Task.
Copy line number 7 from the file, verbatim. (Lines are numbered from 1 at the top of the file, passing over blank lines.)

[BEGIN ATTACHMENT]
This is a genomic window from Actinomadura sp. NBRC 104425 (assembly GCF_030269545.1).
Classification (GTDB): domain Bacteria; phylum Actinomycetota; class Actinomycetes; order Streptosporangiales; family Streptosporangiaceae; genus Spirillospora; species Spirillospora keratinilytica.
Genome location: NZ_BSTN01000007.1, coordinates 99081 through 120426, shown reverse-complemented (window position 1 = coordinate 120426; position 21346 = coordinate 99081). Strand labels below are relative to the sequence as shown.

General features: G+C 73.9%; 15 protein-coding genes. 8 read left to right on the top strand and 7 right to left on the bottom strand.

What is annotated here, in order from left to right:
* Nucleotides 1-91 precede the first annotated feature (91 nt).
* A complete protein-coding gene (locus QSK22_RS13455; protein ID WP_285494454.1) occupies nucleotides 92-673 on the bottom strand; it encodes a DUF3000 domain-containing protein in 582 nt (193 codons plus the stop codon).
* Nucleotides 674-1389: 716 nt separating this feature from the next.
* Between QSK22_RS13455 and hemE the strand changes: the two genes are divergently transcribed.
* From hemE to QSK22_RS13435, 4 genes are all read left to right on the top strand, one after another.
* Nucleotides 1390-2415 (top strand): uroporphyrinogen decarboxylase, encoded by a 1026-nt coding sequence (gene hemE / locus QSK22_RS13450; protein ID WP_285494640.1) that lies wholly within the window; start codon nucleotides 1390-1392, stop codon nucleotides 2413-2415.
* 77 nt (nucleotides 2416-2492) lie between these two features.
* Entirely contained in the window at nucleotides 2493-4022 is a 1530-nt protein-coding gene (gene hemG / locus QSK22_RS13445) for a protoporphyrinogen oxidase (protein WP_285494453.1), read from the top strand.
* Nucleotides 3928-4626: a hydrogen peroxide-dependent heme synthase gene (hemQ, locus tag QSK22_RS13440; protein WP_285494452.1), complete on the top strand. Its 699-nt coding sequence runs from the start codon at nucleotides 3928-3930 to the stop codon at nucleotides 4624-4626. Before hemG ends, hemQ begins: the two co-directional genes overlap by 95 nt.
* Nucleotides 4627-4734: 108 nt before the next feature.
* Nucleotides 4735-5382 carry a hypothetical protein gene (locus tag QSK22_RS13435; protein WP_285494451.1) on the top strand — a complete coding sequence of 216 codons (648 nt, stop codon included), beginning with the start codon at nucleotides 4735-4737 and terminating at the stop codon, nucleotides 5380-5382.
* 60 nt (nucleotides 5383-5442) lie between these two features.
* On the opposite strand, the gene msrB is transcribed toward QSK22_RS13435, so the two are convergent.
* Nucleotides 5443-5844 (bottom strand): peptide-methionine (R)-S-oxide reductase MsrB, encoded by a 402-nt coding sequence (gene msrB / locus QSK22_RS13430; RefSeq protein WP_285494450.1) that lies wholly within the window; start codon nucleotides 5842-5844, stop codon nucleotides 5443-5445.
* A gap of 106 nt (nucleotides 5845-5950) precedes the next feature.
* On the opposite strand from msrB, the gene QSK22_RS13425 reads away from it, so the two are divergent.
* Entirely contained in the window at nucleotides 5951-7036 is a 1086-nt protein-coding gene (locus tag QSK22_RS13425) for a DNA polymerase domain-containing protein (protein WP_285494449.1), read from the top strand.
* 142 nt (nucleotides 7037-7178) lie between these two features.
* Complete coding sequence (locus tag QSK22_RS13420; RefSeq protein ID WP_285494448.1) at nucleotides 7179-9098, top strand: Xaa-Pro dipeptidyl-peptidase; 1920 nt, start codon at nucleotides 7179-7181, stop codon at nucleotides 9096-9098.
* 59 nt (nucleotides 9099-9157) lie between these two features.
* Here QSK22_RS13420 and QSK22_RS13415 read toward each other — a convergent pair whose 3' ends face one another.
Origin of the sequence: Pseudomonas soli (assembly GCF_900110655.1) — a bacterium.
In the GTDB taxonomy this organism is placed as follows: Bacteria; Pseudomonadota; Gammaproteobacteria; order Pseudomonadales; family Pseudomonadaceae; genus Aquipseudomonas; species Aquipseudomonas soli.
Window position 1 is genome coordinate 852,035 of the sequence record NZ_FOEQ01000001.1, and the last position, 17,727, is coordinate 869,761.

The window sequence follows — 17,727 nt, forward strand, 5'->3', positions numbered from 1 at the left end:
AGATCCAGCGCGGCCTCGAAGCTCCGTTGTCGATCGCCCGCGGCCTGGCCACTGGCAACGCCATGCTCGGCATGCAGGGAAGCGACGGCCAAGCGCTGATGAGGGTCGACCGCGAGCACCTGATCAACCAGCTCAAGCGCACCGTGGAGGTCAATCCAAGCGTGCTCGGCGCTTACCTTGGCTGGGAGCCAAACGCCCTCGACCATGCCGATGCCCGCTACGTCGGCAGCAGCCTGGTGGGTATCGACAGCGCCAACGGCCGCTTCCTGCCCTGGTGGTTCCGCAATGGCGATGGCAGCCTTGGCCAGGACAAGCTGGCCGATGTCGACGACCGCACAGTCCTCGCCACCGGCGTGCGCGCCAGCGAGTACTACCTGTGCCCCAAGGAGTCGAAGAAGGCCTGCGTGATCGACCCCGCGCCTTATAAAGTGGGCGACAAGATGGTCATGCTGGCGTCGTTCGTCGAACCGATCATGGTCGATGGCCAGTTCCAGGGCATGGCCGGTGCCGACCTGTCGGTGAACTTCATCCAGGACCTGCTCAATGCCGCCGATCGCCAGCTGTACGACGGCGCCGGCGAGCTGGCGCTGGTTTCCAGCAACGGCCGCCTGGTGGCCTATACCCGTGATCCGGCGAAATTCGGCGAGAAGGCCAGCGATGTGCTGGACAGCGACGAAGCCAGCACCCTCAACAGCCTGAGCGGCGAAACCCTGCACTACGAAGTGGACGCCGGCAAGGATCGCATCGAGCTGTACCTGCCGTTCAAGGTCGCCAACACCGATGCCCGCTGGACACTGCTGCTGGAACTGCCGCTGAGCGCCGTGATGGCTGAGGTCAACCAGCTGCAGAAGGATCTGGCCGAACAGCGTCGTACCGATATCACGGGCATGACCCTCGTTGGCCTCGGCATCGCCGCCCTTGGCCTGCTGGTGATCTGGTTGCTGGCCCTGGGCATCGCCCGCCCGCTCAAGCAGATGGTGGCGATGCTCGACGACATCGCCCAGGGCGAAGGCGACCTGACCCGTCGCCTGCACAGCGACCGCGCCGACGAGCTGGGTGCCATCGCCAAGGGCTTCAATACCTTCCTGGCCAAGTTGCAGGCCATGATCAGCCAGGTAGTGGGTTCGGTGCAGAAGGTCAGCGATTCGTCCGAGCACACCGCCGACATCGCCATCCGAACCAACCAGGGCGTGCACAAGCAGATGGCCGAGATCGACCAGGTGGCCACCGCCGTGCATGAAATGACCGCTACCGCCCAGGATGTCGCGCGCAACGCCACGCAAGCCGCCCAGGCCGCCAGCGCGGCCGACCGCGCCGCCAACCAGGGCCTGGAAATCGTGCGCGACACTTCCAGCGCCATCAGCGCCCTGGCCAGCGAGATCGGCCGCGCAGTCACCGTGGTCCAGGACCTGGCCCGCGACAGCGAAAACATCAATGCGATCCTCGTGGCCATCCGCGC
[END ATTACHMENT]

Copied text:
* A complete protein-coding gene (locus QSK22_RS13455; protein ID WP_285494454.1) occupies nucleotides 92-673 on the bottom strand; it encodes a DUF3000 domain-containing protein in 582 nt (193 codons plus the stop codon).